Author: Ma Jingjing
Posted on: Global Times, December 14th, 2016
The American Chamber of Commerce in China (AmCham China) called for the new US administration to respect stability in the region, amid ongoing tensions between US President-elect Donald Trump and China.
“The chamber has long supported maintaining stability in the region, and we expect the new US administration to respect the status quo. American businesses operating in Asia needs certainty and stability,” James Zimmerman, chairman of the AmCham China, told the Global Times on Tuesday.
The comments came after Trump suggested that he might abandon the one-China policy, saying “I don’t know why we have to be bound by a one-China policy unless we make a deal with China having to do with other things, including trade” in an interview on Sunday. During his campaign, Trump accused China of currency manipulation and stealing American jobs.
US firms in China refused to comment on this issue but indicated they will expand their business in China.
In October Starbucks Corp announced plans to open and operate more than 5,000 cafes by the end of 2021 on the basis of the existing 2,300 stores, said a press release the company sent to the Global Times on Monday.
To improve its service, the company entered into strategic cooperation with domestic social media giant Tencent Holdings to provide mobile payment service via WeChat, an instant messaging application of Tencent, from December 8.
Starbucks posted a 6 percent comparable store sales growth in China in the fourth fiscal quarter ended on October 2, faster than the 4 percent globally.
Besides Starbucks, fast food giant McDonald’s Corp announced in March that it would seek strategic partners who will add value and unlock growth potential in its high-growth markets including the Chinese mainland, Hong Kong and South Korea.
McDonald’s plans to open 3,500 restaurants in the Chinese mainland by 2020, making it the company’s second-largest market following the US, Regina Hui, the spokesperson for McDonald’s China, told the Global Times on Tuesday.
In the first half of 2017, the company is scheduled to upgrade its hardware facilities in around 1,000 stores in more than 10 cities in China, aiming to provide enhanced digital services.
Impact on US firms
However, some US companies in China face headwinds.
Yum Brands Inc’s China same-store sales posted a contraction of 1 percent in the third quarter ended on September 3, the firm’s latest financial report showed in October. In November, the firm separated from the Yum Chinese business to focus on other markets.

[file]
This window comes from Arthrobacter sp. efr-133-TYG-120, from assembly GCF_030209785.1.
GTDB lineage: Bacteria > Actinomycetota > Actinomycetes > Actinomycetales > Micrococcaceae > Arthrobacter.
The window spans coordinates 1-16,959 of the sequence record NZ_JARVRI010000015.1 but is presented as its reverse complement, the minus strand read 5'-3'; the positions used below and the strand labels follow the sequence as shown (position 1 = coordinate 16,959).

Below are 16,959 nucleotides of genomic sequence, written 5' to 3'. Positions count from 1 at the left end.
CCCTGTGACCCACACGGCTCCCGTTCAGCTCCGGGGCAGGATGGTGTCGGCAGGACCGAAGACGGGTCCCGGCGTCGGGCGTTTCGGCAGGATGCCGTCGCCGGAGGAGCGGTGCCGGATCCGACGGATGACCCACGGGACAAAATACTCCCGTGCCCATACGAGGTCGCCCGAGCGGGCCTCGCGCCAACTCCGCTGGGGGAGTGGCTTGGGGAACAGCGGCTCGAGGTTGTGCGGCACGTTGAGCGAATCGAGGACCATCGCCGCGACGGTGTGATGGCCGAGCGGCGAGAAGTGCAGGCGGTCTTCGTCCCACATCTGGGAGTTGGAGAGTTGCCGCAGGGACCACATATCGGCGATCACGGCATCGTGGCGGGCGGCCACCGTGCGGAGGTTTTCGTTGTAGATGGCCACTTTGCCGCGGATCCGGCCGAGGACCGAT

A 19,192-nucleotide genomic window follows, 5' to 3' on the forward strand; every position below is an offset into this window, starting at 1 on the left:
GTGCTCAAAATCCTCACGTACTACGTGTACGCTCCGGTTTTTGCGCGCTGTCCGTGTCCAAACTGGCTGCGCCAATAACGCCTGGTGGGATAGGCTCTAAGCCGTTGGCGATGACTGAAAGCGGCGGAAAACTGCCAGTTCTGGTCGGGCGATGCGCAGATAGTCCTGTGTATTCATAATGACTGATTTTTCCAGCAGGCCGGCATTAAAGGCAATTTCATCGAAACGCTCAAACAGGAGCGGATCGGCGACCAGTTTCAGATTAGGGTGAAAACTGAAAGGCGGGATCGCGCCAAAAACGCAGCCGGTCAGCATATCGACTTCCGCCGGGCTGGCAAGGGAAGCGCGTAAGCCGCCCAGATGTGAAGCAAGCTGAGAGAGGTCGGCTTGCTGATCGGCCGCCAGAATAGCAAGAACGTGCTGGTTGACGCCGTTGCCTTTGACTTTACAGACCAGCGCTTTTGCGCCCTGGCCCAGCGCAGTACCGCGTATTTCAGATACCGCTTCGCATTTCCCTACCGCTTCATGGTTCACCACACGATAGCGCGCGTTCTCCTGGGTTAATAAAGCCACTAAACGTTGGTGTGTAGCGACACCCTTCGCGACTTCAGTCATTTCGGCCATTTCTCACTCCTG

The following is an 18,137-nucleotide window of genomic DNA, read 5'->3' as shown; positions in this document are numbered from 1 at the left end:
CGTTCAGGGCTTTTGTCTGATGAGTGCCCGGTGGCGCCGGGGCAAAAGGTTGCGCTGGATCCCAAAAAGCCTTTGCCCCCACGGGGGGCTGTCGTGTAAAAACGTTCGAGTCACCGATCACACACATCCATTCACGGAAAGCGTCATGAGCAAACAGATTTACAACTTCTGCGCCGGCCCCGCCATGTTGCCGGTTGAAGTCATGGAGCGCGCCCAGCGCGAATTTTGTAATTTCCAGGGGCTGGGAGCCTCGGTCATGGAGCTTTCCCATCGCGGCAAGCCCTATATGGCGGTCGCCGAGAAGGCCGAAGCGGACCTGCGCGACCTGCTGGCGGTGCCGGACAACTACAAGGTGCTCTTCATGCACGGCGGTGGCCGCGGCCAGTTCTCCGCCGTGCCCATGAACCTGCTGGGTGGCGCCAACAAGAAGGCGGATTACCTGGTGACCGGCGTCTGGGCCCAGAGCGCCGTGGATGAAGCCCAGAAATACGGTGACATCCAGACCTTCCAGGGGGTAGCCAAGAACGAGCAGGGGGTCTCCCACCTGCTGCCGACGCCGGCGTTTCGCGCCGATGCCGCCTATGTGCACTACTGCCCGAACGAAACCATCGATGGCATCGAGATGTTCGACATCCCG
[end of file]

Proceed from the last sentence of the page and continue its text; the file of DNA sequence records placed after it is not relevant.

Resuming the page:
Apple’s revenue from sales in China contracted nearly 30 percent year-on-year in the fourth fiscal quarter ended on September 24, data from the company showed in October.
These performances in China were caused by different factors. “For example, Apple posted revenue contraction mainly due to the rise of local smartphone brands like Huawei,” Wang Jun, deputy director of the Department of Information at the China Center for International Economic Exchanges, told the Global Times on Tuesday.
Besides, he argued that Trump’s views such as increased tariffs on goods imported from China or US companies moving out of China will not seriously affect US firms in China, as his words reflect his own opinions rather than national policy.
Wang forecast that trade conflicts between the US and China are likely to increase in the next few years.
“Almost two-thirds of our members regard US-China relations as very or extremely important to their business growth in China, and this figure looks set to rise. A trade war would be damaging to all parties involved, and we remain convinced there are better negotiated alternatives,” Zimmerman noted.
“As the US and China become more economically integrated and interdependent, it’s important that the leadership of the world’s two largest economies work closely together to find common ground and resolve our differences,” he said.